THE BLOG

Hleze Kunju's PhD In IsiXhosa Is Both A Critical And Intercultural Feat

The use of our home languages in the academic sphere are making it both cool and clever to know an African language, this is something to be proud of.

25/04/2017 13:31 SAST | Updated 17/05/2017 15:39 SAST
Destiny Man

Culture was an important instrument in the colonial project of power and it invokes immense emotions to know that individuals such as Dr. Hleze Kunju are making great strides in documenting African stories in the indigenous languages of our people.

The use of our home languages in the academic sphere is making it both cool and clever to know an African language, so much that an African child from eMqanduli or eMatatiele can be encouraged that their language can be taught to the international community.

Dr. Kunju's love for his language propelled him "to write it (his thesis) in a way that other students are able to read and understand it, and take it further," he says to Destiny Man. We can all appreciate the significance of this accomplishment as there is very little academic literature in isiXhosa, which presented challenges to Kunju in the process of writing his thesis.

We have fallen into the trap of pampering and popularising European languages so much that even when one of our own achieves something as huge as this, we are the very ones who come out and attack the validity of the work. Some took to twitter to question the 'quality' of this thesis and how it was assessed by the international fraternity.

The fact that there are individuals even questioning the standard of the thesis based purely on the fact that it is written in IsiXhosa is problematic for me. For some time now there have been thesis submissions in Afrikaans and issues surrounding the standard of these theses are never questioned, why is this so? That this proud moment in the academic fraternity is marred by questions such as these, is sad.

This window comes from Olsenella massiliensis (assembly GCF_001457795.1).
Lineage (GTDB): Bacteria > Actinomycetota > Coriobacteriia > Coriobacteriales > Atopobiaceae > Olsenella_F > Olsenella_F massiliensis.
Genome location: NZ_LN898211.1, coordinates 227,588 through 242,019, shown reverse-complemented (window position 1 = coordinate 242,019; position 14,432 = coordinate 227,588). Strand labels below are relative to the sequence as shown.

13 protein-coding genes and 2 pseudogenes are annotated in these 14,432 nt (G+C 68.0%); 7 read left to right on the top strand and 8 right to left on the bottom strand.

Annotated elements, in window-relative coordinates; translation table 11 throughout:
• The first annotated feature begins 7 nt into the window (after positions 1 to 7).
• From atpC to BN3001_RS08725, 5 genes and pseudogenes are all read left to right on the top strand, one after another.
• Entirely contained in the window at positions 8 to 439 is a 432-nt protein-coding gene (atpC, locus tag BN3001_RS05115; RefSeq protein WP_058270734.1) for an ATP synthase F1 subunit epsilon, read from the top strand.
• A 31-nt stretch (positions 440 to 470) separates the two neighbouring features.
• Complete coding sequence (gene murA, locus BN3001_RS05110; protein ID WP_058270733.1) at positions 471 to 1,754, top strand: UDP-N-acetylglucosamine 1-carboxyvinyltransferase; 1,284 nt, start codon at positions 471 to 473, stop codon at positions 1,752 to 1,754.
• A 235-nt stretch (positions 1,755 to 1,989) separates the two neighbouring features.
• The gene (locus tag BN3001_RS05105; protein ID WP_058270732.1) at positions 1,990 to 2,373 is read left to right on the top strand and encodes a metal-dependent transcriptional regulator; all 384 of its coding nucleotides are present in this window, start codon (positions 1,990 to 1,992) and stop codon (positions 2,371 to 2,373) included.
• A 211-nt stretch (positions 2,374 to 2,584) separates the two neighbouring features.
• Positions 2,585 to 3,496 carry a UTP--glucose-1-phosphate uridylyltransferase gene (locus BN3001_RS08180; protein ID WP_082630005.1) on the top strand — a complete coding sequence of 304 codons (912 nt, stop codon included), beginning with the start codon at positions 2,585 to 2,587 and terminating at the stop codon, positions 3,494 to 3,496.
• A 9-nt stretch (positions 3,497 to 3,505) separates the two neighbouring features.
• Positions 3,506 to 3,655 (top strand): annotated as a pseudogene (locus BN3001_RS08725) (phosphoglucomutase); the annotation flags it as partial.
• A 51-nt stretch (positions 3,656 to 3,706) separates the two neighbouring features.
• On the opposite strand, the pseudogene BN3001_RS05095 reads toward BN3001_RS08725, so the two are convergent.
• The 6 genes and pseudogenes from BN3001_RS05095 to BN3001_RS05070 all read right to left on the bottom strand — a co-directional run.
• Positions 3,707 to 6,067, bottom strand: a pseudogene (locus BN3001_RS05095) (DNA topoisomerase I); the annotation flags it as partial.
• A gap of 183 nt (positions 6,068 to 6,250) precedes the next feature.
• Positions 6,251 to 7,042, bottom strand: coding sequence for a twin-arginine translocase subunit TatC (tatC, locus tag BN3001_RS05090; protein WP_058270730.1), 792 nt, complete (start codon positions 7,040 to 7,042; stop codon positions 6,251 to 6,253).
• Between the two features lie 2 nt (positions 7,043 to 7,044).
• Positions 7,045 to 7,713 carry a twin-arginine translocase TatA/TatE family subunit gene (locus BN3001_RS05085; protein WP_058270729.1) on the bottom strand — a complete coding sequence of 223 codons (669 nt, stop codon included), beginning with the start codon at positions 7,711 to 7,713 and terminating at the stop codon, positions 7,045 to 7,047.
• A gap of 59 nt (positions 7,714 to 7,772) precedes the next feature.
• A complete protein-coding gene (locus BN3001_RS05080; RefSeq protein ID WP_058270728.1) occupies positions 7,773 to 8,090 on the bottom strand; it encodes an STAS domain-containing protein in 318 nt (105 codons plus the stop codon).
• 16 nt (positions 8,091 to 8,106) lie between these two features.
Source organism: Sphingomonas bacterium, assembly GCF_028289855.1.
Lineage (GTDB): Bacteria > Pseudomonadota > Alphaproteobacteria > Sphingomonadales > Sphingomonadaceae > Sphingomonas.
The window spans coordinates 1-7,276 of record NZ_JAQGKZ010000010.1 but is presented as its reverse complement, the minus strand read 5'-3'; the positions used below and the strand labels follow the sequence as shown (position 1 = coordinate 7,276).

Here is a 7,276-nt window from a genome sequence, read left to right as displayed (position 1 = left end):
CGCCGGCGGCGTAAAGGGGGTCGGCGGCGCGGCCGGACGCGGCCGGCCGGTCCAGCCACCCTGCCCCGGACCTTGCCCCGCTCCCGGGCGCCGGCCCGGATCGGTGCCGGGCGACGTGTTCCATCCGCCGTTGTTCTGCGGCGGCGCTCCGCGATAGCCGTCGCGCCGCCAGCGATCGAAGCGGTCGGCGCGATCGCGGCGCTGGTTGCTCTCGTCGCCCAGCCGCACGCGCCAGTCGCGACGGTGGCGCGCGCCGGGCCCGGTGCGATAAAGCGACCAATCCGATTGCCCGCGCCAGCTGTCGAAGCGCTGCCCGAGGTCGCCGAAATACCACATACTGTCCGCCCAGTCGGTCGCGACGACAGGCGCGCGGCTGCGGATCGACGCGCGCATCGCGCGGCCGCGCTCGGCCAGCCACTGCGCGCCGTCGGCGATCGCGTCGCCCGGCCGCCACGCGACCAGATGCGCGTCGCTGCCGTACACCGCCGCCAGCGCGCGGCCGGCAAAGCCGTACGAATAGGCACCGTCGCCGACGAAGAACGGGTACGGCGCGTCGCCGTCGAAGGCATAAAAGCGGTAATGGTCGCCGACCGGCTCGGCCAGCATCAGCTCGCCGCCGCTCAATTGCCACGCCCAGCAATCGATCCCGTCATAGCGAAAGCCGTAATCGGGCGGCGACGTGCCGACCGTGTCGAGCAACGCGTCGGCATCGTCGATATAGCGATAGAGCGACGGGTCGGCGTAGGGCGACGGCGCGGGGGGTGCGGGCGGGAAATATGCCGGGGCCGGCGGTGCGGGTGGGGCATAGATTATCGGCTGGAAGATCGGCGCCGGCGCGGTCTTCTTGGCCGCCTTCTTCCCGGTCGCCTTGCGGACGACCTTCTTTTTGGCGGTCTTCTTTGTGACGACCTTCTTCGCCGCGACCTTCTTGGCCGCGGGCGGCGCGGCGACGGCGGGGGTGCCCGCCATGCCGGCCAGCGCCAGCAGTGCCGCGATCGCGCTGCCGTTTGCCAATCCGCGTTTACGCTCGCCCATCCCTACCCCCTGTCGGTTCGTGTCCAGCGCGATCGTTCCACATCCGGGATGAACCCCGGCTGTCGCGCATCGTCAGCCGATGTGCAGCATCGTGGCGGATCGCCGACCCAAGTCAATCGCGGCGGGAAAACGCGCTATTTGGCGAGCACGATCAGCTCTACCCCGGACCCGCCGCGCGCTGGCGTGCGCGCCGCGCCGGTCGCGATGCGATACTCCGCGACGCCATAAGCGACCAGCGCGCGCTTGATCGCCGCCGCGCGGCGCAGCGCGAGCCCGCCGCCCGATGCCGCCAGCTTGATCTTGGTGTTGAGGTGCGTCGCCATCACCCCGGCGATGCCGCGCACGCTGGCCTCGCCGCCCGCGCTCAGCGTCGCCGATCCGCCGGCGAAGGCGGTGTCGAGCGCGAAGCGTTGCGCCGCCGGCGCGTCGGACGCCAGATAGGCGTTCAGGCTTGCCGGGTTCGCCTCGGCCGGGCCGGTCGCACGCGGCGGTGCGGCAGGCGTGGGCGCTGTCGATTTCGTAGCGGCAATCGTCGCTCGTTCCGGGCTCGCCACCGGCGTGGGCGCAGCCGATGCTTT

Perhaps it is at such times that we should recall the words of Ngũgĩ wa Thiong'o when he says, 'there is no language whose musical capacity and intellectual capacity is more than another'. When I was younger and in boarding school I did not want to ever be caught conversing in my mother tongue on the school grounds or at the girls' hostel. I ensured that I only spoke using the English medium.

This yet again speaks to another point that wa Thiong'o makes in his texts on decolonising language, the Professor says 'the success of the empires of the mind or the colonies of the mind can be seen in how we aspire to be like them.' So many of us wanted so desperately to be taken serious when communicating in English that we even developed a twang. The problem is systemic.

I started writing in IsiXhosa so that ooMakhulu nooTatomkhulu bami can read my work and be able to fully engage with the content. And this is one of the reasons why I am grateful to the individuals who publish academic work in their Nguni languages, because this means that there will be more inclusivity in the readership of academic texts. The fact that Kunju also wrote in plain IsiXhosa so that his work can be more accessible to the people whom he wrote of but also others who may come across his text, is something to be appreciated.

Speaking and writing in a language are two different things and as such, this thesis entitled IsiXhosa uLwimi Lwabantu Abangesosininzi eZimbabwe: Ukuphila Nokulondolozwa Kwaso expresses the merits of a work of literature derived from a particular culture, woven in a tapestry of text for the indulgence of many.

Sibamaba ngazo zozibini Bhuti!